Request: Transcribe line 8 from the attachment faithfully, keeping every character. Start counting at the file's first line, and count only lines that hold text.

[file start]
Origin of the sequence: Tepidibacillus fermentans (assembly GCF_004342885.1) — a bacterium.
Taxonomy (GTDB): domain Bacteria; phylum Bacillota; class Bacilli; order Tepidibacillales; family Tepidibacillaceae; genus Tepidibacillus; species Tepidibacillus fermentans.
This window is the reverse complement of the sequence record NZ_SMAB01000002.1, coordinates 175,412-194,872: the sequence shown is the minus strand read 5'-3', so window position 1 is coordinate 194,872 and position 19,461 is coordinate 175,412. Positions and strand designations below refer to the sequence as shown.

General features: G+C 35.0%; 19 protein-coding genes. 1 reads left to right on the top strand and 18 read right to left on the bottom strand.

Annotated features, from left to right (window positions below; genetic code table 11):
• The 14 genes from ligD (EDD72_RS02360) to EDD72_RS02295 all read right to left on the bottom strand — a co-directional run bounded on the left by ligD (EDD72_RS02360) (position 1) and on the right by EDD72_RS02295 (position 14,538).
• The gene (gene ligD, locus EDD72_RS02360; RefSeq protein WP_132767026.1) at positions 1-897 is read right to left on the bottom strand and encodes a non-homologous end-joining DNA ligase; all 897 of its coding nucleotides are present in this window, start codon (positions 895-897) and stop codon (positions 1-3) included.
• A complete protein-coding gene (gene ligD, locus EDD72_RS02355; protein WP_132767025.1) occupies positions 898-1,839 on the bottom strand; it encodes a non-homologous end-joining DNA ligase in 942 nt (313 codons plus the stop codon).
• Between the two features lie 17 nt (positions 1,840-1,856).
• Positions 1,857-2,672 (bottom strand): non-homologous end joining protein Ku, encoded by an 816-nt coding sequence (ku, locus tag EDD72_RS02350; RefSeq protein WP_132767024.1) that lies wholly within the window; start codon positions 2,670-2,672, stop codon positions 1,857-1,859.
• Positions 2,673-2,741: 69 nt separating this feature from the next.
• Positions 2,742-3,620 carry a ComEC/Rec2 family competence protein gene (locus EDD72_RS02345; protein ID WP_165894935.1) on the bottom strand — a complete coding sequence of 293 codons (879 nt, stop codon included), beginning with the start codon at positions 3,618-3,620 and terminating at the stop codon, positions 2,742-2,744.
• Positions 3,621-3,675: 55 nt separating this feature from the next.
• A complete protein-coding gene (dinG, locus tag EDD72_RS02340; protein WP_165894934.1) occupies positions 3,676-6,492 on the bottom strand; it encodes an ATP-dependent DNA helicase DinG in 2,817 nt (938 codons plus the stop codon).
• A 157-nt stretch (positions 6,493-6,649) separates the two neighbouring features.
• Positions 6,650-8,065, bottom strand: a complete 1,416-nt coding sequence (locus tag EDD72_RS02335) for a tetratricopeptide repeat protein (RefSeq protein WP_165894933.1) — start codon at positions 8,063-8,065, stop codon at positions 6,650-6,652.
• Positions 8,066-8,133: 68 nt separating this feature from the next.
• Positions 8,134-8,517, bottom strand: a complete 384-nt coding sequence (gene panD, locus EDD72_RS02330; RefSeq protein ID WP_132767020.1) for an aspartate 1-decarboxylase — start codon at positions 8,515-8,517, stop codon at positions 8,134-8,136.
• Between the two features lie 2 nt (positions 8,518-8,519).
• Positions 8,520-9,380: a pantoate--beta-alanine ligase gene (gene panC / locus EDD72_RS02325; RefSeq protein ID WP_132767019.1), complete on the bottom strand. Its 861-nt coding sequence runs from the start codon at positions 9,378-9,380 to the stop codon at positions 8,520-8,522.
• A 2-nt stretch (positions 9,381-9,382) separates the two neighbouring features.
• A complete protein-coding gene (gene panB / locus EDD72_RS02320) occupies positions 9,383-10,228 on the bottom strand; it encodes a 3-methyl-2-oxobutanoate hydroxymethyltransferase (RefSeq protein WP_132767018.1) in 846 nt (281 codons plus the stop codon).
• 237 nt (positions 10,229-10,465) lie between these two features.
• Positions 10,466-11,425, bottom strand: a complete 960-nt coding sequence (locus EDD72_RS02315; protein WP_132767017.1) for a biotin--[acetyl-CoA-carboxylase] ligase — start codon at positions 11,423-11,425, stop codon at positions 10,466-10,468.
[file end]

• A complete protein-coding gene (gene ligD, locus EDD72_RS02355; protein WP_132767025.1) occupies positions 898-1,839 on the bottom strand; it encodes a non-homologous end-joining DNA ligase in 942 nt (313 codons plus the stop codon).